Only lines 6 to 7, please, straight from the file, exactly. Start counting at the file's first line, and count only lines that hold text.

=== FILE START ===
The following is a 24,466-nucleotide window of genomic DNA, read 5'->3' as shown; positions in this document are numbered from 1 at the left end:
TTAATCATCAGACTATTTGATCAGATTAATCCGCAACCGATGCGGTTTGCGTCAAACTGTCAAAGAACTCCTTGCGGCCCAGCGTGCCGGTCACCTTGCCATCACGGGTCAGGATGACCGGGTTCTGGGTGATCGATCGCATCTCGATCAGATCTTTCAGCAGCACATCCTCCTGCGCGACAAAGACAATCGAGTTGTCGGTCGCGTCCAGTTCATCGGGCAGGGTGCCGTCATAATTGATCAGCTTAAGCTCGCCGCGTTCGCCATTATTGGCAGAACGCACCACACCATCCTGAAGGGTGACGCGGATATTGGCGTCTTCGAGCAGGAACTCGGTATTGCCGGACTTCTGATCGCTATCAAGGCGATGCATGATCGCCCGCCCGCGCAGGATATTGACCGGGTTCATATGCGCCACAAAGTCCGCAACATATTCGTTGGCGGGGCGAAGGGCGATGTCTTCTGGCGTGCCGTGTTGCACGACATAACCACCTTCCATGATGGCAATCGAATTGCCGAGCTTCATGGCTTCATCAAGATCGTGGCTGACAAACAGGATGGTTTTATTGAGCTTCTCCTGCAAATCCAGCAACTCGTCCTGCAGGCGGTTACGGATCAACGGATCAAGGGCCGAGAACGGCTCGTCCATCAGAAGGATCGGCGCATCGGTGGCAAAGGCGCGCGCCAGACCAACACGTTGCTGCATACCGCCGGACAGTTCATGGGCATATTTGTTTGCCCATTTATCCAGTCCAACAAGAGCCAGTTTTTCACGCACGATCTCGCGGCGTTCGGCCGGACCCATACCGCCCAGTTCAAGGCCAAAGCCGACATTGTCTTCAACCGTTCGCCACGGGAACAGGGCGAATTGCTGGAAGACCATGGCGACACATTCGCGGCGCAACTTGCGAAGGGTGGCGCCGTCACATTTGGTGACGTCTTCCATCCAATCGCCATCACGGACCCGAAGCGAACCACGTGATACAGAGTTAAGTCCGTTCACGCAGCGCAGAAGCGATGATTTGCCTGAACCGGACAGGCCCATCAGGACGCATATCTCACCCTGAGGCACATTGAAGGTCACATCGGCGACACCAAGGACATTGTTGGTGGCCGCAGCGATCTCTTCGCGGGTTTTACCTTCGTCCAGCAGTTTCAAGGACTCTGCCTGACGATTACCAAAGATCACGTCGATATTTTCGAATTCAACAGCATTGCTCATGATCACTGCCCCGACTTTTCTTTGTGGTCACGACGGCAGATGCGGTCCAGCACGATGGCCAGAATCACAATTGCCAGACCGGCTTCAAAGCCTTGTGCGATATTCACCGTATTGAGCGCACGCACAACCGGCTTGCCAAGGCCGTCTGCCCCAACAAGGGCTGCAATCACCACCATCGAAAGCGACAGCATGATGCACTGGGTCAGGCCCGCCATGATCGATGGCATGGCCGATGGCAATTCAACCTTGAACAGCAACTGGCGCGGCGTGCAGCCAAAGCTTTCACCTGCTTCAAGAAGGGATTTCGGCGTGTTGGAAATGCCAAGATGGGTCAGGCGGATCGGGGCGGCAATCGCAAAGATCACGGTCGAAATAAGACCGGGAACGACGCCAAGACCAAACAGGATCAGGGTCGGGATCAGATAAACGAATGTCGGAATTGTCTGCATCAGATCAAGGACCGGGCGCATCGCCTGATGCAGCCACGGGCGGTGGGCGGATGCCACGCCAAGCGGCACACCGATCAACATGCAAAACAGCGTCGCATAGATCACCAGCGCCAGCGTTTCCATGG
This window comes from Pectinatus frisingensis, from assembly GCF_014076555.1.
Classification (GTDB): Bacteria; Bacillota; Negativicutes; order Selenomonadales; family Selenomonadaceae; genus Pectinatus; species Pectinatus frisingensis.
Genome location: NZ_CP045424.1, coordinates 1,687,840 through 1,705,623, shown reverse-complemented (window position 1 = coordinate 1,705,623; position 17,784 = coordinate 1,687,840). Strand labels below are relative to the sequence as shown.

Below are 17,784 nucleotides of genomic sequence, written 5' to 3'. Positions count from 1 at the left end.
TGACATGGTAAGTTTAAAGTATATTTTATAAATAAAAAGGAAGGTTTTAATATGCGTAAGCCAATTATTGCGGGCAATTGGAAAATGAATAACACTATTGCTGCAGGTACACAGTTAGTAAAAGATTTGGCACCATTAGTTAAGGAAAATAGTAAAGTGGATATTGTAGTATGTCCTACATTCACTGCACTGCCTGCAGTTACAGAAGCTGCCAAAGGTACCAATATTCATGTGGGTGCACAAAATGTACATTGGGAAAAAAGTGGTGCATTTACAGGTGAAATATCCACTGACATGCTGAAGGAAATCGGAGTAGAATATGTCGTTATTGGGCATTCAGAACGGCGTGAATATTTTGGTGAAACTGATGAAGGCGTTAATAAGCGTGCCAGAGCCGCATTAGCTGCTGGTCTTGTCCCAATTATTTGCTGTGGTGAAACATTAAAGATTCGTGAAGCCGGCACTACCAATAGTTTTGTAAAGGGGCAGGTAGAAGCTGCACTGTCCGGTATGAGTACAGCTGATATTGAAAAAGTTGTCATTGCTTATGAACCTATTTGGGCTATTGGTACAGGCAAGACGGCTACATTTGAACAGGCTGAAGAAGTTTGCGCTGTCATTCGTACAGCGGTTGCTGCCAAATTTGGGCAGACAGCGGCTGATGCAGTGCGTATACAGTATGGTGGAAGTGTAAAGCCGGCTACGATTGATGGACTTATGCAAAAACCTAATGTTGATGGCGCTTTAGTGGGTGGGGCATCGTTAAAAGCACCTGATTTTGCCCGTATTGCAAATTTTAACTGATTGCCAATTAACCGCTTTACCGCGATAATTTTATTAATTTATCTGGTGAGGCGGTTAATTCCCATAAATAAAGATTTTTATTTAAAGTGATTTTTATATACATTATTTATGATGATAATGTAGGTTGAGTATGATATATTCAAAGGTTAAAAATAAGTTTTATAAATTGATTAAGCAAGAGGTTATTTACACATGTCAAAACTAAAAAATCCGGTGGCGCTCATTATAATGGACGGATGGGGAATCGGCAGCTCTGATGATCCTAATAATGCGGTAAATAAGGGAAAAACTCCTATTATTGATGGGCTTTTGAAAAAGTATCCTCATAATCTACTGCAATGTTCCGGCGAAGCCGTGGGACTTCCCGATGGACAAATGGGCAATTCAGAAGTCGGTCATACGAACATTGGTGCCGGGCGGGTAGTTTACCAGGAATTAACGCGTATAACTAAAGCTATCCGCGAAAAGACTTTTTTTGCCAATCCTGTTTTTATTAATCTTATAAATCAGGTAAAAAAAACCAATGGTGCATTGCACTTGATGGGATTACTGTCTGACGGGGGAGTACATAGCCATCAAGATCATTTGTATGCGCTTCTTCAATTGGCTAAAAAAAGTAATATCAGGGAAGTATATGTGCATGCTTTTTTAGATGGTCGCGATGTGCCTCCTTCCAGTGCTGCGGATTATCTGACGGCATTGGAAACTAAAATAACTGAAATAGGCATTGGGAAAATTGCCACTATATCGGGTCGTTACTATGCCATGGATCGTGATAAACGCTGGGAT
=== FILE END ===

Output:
Below are 17,784 nucleotides of genomic sequence, written 5' to 3'. Positions count from 1 at the left end.
TGACATGGTAAGTTTAAAGTATATTTTATAAATAAAAAGGAAGGTTTTAATATGCGTAAGCCAATTATTGCGGGCAATTGGAAAATGAATAACACTATTGCTGCAGGTACACAGTTAGTAAAAGATTTGGCACCATTAGTTAAGGAAAATAGTAAAGTGGATATTGTAGTATGTCCTACATTCACTGCACTGCCTGCAGTTACAGAAGCTGCCAAAGGTACCAATATTCATGTGGGTGCACAAAATGTACATTGGGAAAAAAGTGGTGCATTTACAGGTGAAATATCCACTGACATGCTGAAGGAAATCGGAGTAGAATATGTCGTTATTGGGCATTCAGAACGGCGTGAATATTTTGGTGAAACTGATGAAGGCGTTAATAAGCGTGCCAGAGCCGCATTAGCTGCTGGTCTTGTCCCAATTATTTGCTGTGGTGAAACATTAAAGATTCGTGAAGCCGGCACTACCAATAGTTTTGTAAAGGGGCAGGTAGAAGCTGCACTGTCCGGTATGAGTACAGCTGATATTGAAAAAGTTGTCATTGCTTATGAACCTATTTGGGCTATTGGTACAGGCAAGACGGCTACATTTGAACAGGCTGAAGAAGTTTGCGCTGTCATTCGTACAGCGGTTGCTGCCAAATTTGGGCAGACAGCGGCTGATGCAGTGCGTATACAGTATGGTGGAAGTGTAAAGCCGGCTACGATTGATGGACTTATGCAAAAACCTAATGTTGATGGCGCTTTAGTGGGTGGGGCATCGTTAAAAGCACCTGATTTTGCCCGTATTGCAAATTTTAACTGATTGCCAATTAACCGCTTTACCGCGATAATTTTATTAATTTATCTGGTGAGGCGGTTAATTCCCATAAATAAAGATTTTTATTTAAAGTGATTTTTATATACATTATTTATGATGATAATGTAGGTTGAGTATGATATATTCAAAGGTTAAAAATAAGTTTTATAAATTGATTAAGCAAGAGGTTATTTACACATGTCAAAACTAAAAAATCCGGTGGCGCTCATTATAATGGACGGATGGGGAATCGGCAGCTCTGATGATCCTAATAATGCGGTAAATAAGGGAAAAACTCCTATTATTGATGGGCTTTTGAAAAAGTATCCTCATAATCTACTGCAATGTTCCGGCGAAGCCGTGGGACTTCCCGATGGACAAATGGGCAATTCAGAAGTCGGTCATACGAACATTGGTGCCGGGCGGGTAGTTTACCAGGAATTAACGCGTATAACTAAAGCTATCCGCGAAAAGACTTTTTTTGCCAATCCTGTTTTTATTAATCTTATAAATCAGGTAAAAAAAACCAATGGTGCATTGCACTTGATGGGATTACTGTCTGACGGGGGAGTACATAGCCATCAAGATCATTTGTATGCGCTTCTTCAATTGGCTAAAAAAAGTAATATCAGGGAAGTATATGTGCATGCTTTTTTAGATGGTCGCGATGTGCCTCCTTCCAGTGCTGCGGATTATCTGACGGCATTGGAAACTAAAATAACTGAAATAGGCATTGGGAAAATTGCCACTATATCGGGTCGTTACTATGCCATGGATCGTGATAAACGCTGGGAT